To make an accurate diagnosis, your doctor may use one or more tests to check for cancer. Before testing, your physician will consider:
- Your symptoms
- Your overall health
- Your age
- Results from your previous medical tests
- The type of cancer they suspect
Sarcoma Imaging Tests
Usually, the first step in diagnosing sarcoma is an imaging test. Imaging can detect both noncancerous and cancerous tumors. Diagnosing sarcoma can be challenging, so it’s important to see a physician who has experience diagnosing and treating sarcoma.
Imaging tests include:
- Magnetic resonance imaging (MRI): This test uses magnetic fields instead of X-rays to create images of the inside of the body. An MRI can also help your doctor measure the size of the tumor.
- Computed tomography (CT) scan: A CT scan takes X-rays of the body from different angles to create a three-dimensional image that shows tumors or abnormalities.
- Positron emission tomography (PET) scan: During a PET scan, a small amount of a radioactive sugar substance is injected into the body. Cells that use the most energy, such as cancer cells, absorb more of this substance than other cells. Then, a scanner creates images of your organs and tissues.
- Ultrasound exam: An ultrasound creates a picture of the body tissues using sound waves.
If imaging tests show that you have a tumor, your doctor will likely recommend a biopsy. A biopsy is used to confirm a diagnosis. During a biopsy, a physician will remove a small amount of tissue from the affected part of your body.
Your physician may recommend one of the following types of biopsies:
- Needle biopsy: During a needle biopsy, the physician will remove a small tissue sample using a needle-like instrument. They may use MRI, CT or ultrasound imaging to help guide them during the procedure.
- Incisional biopsy: During this procedure, a surgeon will make an incision in your skin and remove part of the tumor for testing.
- Excisional biopsy: During an excisional biopsy, a surgeon will remove the entire tumor. Generally, excisional biopsies aren’t recommended for suspected sarcomas because there is a high risk of the tumor coming back after it’s removed.
Sarcoma Pathology Testing
After a biopsy, the tissue sample is sent to a pathologist (a medical doctor who interprets laboratory tests) for evaluation. The pathologist will look at the tissue sample under a microscope to determine if the tumor’s cells are cancerous or benign. They will also identify the specific proteins, genes and other aspects of the tumor.
The results from the pathology report and additional imaging (such as a CT or PET scan) will help your physician determine what type of sarcoma you have and determine the stage and grade of the tumor.
Cancer staging is used to describe where the cancer began, if it has spread, where it has spread and if it’s affecting other areas of the body. The stage of the sarcoma will inform what type of treatment you may need.
Sarcoma is staged differently depending on where the tumor started. The following staging and grading system is used for soft tissue sarcoma in the trunk, arms, legs and retroperitoneum (area behind the abdominal cavity).
TNM Staging System for Soft Tissue Sarcoma
Doctors use the TNM method to stage many types of cancer, including sarcoma. TNM stands for:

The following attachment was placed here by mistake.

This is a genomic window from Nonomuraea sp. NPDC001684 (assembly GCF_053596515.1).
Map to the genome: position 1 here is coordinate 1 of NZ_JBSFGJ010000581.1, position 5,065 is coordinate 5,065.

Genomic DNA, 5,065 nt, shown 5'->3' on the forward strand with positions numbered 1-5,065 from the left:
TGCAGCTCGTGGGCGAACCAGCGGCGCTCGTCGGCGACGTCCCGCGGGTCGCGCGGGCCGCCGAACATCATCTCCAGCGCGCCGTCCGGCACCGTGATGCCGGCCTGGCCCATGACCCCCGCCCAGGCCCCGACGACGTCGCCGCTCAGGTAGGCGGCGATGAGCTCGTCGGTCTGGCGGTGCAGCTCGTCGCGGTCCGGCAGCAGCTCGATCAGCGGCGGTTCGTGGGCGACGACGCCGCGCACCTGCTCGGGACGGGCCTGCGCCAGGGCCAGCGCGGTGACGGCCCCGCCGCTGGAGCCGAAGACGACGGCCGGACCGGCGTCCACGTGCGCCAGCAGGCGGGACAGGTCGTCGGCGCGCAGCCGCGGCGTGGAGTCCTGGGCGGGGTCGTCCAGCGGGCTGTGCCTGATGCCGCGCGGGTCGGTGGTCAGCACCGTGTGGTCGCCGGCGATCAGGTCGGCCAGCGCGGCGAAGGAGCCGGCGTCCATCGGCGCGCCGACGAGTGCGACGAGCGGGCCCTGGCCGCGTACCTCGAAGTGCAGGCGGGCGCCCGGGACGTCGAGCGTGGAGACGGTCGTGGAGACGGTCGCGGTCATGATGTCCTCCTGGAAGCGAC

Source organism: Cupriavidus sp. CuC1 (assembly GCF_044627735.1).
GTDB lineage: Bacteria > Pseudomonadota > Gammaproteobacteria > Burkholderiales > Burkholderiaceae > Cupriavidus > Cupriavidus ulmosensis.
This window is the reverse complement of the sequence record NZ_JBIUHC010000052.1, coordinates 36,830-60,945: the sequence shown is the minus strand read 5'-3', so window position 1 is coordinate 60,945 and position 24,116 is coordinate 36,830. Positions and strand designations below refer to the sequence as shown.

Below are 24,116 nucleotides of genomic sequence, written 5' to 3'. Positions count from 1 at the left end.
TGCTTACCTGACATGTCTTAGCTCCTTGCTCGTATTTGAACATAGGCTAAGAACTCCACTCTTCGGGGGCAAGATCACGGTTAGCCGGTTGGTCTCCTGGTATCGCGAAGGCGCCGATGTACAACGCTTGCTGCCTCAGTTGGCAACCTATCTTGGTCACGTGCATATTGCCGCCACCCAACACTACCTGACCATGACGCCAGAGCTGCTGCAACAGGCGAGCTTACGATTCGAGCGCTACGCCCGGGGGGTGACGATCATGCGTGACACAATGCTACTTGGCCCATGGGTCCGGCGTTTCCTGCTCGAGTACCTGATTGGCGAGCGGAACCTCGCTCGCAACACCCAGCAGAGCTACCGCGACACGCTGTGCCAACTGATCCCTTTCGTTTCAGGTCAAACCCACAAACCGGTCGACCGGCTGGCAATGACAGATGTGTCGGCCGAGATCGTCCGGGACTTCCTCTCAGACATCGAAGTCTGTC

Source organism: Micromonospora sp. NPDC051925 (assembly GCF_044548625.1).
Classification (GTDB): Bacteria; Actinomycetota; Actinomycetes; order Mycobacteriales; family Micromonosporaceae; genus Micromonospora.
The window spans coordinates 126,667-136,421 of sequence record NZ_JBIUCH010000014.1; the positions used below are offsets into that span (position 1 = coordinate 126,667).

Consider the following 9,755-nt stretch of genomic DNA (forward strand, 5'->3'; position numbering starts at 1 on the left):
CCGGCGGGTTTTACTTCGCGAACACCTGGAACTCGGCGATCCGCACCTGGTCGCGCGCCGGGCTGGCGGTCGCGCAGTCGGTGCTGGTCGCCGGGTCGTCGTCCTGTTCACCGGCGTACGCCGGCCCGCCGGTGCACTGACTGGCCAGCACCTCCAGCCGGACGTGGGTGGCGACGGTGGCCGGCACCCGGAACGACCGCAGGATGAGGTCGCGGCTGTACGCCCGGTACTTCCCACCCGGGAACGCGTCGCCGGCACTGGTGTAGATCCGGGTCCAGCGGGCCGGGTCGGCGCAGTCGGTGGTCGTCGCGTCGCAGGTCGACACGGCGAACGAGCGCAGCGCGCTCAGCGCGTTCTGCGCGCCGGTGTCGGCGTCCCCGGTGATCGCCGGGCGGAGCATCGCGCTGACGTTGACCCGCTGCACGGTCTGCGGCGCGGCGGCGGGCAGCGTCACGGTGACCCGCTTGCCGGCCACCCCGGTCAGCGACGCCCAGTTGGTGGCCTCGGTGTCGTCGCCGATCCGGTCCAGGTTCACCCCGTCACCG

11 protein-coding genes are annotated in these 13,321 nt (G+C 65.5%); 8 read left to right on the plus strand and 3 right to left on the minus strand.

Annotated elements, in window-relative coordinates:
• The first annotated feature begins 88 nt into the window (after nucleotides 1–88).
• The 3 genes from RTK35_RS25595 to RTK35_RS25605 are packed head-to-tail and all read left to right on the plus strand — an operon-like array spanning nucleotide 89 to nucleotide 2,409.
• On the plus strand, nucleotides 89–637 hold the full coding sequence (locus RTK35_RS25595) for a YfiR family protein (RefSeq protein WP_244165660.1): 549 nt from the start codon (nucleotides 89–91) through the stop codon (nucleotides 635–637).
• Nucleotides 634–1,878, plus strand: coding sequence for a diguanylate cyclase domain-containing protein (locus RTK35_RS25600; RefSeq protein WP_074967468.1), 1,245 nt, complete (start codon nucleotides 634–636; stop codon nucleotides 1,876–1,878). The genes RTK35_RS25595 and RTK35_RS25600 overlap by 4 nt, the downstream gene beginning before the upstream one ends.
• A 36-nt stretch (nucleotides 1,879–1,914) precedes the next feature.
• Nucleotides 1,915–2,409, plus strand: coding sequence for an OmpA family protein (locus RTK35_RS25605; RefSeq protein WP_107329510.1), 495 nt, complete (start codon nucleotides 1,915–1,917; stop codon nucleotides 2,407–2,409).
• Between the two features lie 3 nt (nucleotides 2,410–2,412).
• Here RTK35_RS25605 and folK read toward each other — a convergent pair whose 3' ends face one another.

- Tumor (T): This describes the tumor’s size and original location. T is numbered 1 through 4.
- Node (N): “N” describes if the cancer cells have spread to nearby lymph nodes. Lymph nodes are small organs that help the body fight infection. Lymph nodes near the original tumor site are called regional lymph nodes. Lymph nodes in other areas of the body are called distant lymph nodes. Typically, soft tissue sarcoma doesn’t spread to the lymph nodes.
- N0: Cancer cells haven’t spread to the lymph nodes.
- N1: Cancer cells have spread to regional (nearby) lymph nodes.
- Metastasis (M): Metastasis describes if cancer cells have spread to other parts of the body (called distant metastasis).
- M0: Cancer cells haven’t spread elsewhere in the body.
- M1: Cancer cells have spread to other areas of the body.
The answers to these questions will determine the sarcoma’s stage (I through IV, or 1 through 4).
Next, your physician will assess the cancer’s grade (G). The grade describes how much cancer cells resemble healthy cells under a microscope. A tumor’s grade is typically divided into two categories:
- Low-grade or differentiated: This means the cancer cells look similar to healthy tissue under a microscope.
- High-grade or poorly differentiated: This means the cancer cells look very different from healthy tissue under a microscope.
The cancer’s grade can help your physician predict how quickly the cancer will spread.
From there, the tumor’s grade is divided into the following categories:
- GX (grade cannot be determined)
Generally, the lower the grade, the better the prognosis.
Soft Tissue Sarcoma Staging
Your physician will combine the results of your TNM and G classifications to determine the cancer’s stage. Staging will vary based on where the sarcoma began. General groupings include:
- Stage I: The tumor is low grade (GX or G1) and small in size.
- Stage II: The tumor is higher grade (G2 or G3) and small in size.
- Stage III: The tumor is higher grade (G2 or G3) and larger in size.
- Stage IV: The tumor is any size or grade and has spread to other areas of the body.
Once your physician has determined the sarcoma’s stage, they will work with you to develop the appropriate treatment plan.